Monday, October 15, 2012

Current Exhibits: The Geometry of War and Proclaiming Emancipation

Main Room of the Clements Library:
The Geometry of War: Fortification Plans from 18th Century America
October 15, 2012 - February 15, 2013

The 18th century was a time of intensive military activity in Europe and in the Americas. Much of this centered on fortified towns or positions. The period from the 1680s to the French Revolution has been called the “classic century of military engineering,” a time when earlier forms of artillery fortifications were perfected and frequently tested in battle.

Designing, constructing, and recording fortifications was the job of the military engineer. He followed well-tested principles of design, based on geometry, to construct fortified places. These were recorded in detailed plans, many of surprising beauty and complexity. The Clements Library is rich in examples, manuscript and printed, and offers a sample illustrating the science of fortification in 18th-century America.

At the Harlan Hatcher Graduate Library:
Proclaiming Emancipation: Slavery and Freedom in the Era of the Civil War
October 15, 2012 - February 18, 2013 

Timed to coincide with the 150th anniversary of Abraham Lincoln’s 1863 Proclamation, “Proclaiming Emancipation” examines the historical memory of this provocative event. This exhibit, conference, and classroom forum is produced by the University of Michigan’s William L. Clements Library and Law School Program in Race, Law & History, in cooperation with the University of Michigan Library. The exhibit is co-curated by Professor Jones and Clayton Lewis, Curator of Graphics Material, Clements Library. The objective is to encourage critical analysis of this complex moment in the history of slavery and emancipation in the Americas.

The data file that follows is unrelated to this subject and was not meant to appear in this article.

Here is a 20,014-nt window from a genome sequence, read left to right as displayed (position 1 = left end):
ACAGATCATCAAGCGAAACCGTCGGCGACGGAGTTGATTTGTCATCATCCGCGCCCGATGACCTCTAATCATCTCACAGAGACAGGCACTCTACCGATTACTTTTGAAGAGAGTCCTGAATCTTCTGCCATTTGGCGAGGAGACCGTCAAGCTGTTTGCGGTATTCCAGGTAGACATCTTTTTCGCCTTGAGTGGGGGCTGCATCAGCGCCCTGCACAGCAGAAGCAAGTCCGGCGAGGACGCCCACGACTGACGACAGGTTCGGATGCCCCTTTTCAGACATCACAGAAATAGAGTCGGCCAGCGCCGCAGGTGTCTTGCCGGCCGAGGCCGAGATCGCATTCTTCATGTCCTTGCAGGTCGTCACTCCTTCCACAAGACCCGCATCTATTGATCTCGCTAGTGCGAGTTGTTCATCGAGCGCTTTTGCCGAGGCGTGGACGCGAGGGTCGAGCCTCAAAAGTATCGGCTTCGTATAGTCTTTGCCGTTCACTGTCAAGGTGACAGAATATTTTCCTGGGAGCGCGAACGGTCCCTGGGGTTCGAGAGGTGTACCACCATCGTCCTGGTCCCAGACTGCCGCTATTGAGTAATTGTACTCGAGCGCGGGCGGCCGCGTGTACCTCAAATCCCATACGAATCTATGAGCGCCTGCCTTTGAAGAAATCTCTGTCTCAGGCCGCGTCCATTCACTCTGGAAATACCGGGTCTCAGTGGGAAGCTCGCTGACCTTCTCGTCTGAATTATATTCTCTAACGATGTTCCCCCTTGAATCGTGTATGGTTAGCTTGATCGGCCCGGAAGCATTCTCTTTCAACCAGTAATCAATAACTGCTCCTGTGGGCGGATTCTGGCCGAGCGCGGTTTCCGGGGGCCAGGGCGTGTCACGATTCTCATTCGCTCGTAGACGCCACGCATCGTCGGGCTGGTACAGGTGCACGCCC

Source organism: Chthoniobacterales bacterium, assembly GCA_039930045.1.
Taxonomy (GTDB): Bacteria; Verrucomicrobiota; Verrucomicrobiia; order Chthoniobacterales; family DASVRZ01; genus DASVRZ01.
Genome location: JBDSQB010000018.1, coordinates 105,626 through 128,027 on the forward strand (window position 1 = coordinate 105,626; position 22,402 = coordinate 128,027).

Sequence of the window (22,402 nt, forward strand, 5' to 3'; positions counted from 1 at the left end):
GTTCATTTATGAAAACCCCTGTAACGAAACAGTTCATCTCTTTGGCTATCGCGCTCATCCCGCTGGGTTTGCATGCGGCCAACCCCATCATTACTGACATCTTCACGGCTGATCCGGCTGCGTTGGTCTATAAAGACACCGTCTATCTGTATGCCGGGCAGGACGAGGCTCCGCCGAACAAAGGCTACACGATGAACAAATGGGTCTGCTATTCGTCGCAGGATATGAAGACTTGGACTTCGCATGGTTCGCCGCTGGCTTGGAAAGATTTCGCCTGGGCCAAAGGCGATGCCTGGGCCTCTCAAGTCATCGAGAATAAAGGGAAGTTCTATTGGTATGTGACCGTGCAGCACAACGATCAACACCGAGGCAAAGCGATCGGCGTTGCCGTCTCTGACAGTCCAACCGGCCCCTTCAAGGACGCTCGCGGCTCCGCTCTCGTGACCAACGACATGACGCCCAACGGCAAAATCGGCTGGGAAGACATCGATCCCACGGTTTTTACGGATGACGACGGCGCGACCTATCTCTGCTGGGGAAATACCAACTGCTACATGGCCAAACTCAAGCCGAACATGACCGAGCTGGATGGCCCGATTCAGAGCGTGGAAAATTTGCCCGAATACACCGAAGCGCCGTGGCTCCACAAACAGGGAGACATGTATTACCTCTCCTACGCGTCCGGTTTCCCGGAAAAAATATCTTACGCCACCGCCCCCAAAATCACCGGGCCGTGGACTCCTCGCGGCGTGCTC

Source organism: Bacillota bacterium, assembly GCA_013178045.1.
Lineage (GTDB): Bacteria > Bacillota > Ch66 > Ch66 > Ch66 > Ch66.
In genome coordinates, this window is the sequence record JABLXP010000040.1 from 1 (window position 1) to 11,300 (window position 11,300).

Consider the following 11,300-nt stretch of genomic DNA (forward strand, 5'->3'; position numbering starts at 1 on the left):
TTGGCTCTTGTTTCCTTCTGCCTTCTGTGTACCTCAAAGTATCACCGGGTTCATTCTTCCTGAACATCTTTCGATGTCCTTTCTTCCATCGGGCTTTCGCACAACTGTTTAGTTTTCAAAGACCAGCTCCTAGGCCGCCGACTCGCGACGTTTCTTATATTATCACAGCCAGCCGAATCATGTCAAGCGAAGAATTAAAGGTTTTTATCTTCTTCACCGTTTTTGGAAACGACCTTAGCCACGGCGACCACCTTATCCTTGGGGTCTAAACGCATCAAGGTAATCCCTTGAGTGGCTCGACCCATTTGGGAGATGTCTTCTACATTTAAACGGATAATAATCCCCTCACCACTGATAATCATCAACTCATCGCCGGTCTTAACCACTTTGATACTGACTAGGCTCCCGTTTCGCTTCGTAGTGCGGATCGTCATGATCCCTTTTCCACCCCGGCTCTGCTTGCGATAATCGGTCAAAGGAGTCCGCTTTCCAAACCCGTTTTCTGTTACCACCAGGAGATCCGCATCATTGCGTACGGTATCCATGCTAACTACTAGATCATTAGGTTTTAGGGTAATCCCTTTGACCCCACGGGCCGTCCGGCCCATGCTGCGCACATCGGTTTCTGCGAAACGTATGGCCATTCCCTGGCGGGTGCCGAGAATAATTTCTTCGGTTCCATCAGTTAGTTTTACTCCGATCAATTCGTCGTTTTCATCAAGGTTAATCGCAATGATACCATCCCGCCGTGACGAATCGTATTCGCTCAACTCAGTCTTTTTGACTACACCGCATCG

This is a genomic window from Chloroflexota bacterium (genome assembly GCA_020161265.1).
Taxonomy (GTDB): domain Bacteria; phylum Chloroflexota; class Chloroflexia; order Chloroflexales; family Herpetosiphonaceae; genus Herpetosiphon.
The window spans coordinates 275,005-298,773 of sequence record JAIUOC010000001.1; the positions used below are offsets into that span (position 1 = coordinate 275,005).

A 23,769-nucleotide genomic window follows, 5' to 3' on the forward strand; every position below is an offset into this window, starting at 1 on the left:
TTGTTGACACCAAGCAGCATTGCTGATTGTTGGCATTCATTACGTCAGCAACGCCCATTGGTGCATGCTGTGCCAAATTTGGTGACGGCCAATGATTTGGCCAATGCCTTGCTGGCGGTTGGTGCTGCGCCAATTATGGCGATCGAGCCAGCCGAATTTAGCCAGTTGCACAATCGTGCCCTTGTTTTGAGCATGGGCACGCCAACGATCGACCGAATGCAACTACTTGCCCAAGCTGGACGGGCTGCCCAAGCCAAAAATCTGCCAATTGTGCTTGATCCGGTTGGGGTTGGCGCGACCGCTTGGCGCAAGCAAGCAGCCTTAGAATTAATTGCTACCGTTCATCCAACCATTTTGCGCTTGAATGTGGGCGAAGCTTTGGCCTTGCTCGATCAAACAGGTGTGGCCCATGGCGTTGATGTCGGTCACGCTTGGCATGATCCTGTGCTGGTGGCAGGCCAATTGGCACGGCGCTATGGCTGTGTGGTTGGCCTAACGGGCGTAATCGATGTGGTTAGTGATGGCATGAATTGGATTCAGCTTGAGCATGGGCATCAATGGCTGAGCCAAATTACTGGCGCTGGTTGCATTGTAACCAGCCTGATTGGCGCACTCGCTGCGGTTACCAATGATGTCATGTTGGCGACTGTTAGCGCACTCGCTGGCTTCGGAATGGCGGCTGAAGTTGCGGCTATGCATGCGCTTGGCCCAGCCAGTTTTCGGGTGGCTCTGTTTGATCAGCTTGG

The Audubon Room exhibit will emphasize the material culture of abolition and how the story of emancipation has been recorded through different material genres. Included will be an array of manuscript documents, original photographs, sketches, printed broadsides, books, illustrated magazines, and memorial statuary.

A related symposium will take place on Friday, October 26 in the Room 100 Gallery and at the Law School. Conference schedule.

Proclaiming Emancipation has been made possible through the generous support of Faith (AB ‘69) and Stephen (AB ‘66, JD ‘69) Brown, and at the University of Michigan: College of Literature, Science and the Arts, Office of the Vice President for Research, Department of Afroamerican and African Studies, Rackham Graduate School, Institute for the Humanities, Law in Slavery and Freedom Project, and the Understanding Race Theme Semester.

For a complete list of current exhibits from the Clements Library, visit our website.

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